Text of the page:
OWho would like to be responsible for monetary policy in 2022? Judging by the fierce economic and political debates taking place around the world, it is as if the hunt for central bank governors is open: they are criticized from all sides.
US Federal Reserve Chairman Jerome Powell and his colleagues are blamed for failing to detect early signs of an inflationary threat last year. As recently as last fall, they claimed the price increases were “transitional”. With US annual inflation now approaching double digits, this seems to have been bad judgment. But now that the Fed has admitted its mistake and is raising interest rates, many blame it for stifling post-pandemic recovery, crashing stock and bond markets and precipitating a recession.
The European Central Bank has yet to start raising rates, although it is expected to do so in July. The ECB is accused of indecisiveness and of sowing the seeds of a new eurozone crisis by suggesting a potential reversal of quantitative easing. The spread between Italian and German government bond yields has widened significantly, threatening fiscal stability in southern Europe. An anti-fragmentation weapon has been promised but remains on the drawing board for now.
The Bank of England faces a roadmap similar to that drawn up against the Fed, with some additional wrinkles. Some have accused Bank Governor Andrew Bailey of washing his hands of the inflation problem by blaming exogenous factors – the war in Ukraine and energy shortages – for the rise in prices. The Bank is also accused of “groupthink”. Three of the four outside members of its monetary policy committee voted twice for higher rates, only to be opposed by the Bank’s five insiders.
The Bank of Japan is in a different position. He is accused of doing nothing and presiding over a sharp drop in the external value of the yen.
It is tempting to conclude that today’s central bankers are damned if they do and damned if they don’t. Maybe if they stay seated, they’ll ride out the storm. Then-Fed Chairman Paul Volcker was America’s public enemy number one in the early 1980s when he knocked post-oil shock inflation out of the system with interest rates two digits. But in his later years he was revered and became a national treasure, called upon to advise successive presidents in times of financial emergency.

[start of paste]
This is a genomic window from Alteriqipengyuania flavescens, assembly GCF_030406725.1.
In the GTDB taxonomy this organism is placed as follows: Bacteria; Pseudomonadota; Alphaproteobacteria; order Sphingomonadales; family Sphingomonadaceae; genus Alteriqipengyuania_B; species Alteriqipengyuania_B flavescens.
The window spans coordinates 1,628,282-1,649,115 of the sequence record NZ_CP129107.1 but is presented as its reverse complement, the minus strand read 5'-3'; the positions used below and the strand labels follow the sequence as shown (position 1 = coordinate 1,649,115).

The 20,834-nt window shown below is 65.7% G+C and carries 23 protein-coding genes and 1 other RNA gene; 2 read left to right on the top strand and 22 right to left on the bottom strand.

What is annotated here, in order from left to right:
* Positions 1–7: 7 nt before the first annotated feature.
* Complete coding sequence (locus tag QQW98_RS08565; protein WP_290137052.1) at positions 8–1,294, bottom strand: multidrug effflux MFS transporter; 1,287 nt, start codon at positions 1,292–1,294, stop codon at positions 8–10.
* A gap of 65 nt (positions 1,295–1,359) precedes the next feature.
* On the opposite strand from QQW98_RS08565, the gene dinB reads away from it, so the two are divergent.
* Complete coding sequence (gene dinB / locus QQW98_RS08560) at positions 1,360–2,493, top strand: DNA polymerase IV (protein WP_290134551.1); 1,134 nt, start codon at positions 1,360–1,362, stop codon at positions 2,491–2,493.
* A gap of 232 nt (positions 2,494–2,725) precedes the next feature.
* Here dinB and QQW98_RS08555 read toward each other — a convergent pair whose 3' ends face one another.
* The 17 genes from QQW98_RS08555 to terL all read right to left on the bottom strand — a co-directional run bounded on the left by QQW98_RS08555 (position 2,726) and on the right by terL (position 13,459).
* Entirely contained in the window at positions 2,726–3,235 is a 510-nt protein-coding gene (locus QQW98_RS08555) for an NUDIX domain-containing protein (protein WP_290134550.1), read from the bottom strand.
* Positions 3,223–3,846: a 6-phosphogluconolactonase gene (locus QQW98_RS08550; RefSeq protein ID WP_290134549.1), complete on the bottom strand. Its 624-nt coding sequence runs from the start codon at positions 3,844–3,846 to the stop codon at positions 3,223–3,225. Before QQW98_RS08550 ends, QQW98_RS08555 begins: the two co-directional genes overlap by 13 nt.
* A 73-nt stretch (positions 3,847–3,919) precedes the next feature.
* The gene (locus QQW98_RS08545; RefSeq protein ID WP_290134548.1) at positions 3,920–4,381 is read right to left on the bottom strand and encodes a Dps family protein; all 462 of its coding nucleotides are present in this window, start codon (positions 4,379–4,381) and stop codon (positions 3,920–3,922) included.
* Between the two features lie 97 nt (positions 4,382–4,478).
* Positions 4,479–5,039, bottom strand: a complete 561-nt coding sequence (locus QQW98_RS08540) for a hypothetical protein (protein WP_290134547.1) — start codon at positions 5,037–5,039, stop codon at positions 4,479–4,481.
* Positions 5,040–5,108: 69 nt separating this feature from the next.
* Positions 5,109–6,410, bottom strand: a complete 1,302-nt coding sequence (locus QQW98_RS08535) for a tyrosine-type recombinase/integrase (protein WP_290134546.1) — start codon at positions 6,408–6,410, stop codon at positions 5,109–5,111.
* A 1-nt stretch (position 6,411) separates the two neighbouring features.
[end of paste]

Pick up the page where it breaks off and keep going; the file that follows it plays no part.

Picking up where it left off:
But central bankers would be wise not to assume that their reputations will automatically recover and the status quo ante will be restored. We live in more contested times than the 1980s. Public institutions are more regularly challenged and held to account by far less reverent legislators.
When another former Fed Chairman, Alan Greenspan, told Congress that he “learned to mumble with great inconsistency,” it was taken as a witty aside. Such a remark would not sit so well today. The pride of being obscure is no longer fashionable. After a long period when openly criticizing an independent central bank was not done, politicians today often do so eagerly. The Fed and the ECB are strongly criticized in Congress and the European Parliament respectively. One of British Prime Minister Boris Johnson’s closest political allies has called on Bailey’s head at the Bank of England.
Moreover, former central bankers have joined the chorus of critics. Former Fed Chairman Ben Bernanke, breaking the unwritten rule not to blame his successors, said today’s Fed made “a mistake” by reacting slowly to inflation. And Bailey’s immediate predecessors, Mervyn King and Mark Carney, have also weighed in on challenges to Bank policy. The fabric of central banking fraternity is unraveling.
Will this disapproval gain strength? Could it blend into a coherent critique, perhaps leading to rethinking central bank independence and inflation targeting?
Although central banks hardly performed impressively on the eve of the 2008 global financial crisis, they were, paradoxically, the biggest winners from its aftermath. Despite the failings of monetary policymakers, governments around the world have entrusted them with new powers and responsibilities, particularly in the regulatory arena. They come out stronger than ever.
But now there are ominous signs of a backlash, including in two new books that challenge the political orthodoxy of past decades. Two swallows don’t make a summer, but they make you wonder if the weather is about to change.
In The Price of Time, Edward Chancellor mounts a frontal assault on the policies adopted by central banks over the past 15 years. According to him, by focusing only on consumer price inflation and neglecting asset prices, central bankers have hurt investment and growth, created financial instability with very low interest rates and increased inequality through QE. The paradigm, according to the Chancellor, needs to be seriously reworked. Monetary authorities need different objectives and increased accountability.
Jon Danielsson, professor of finance at the London School of Economics, is more concerned about excessive concentration of power. In The Illusion of Control, he argues that placing central banks in charge of financial stability is a mistake because they face “a complex and ill-defined policy domain for which there is no clear consensus on the problem or the goal”. The company is therefore doomed to failure. Separate bodies, with more direct political responsibility, are needed for this task.
These criticisms may be overstated. But they raise important questions that central banks need to answer. Mumbling with great incoherence won’t put those challenges to bed. Monetary policymakers will need to muster their defenses more effectively and should not assume that central bank independence is the end of monetary history.
Sir Howard Davies, the first chairman of the UK’s Financial Services Authority, is the chairman of the NatWest group. He was Director of the LSE and was Deputy Governor of the Bank of England and Chief Executive of the CBI.
© Syndicate Project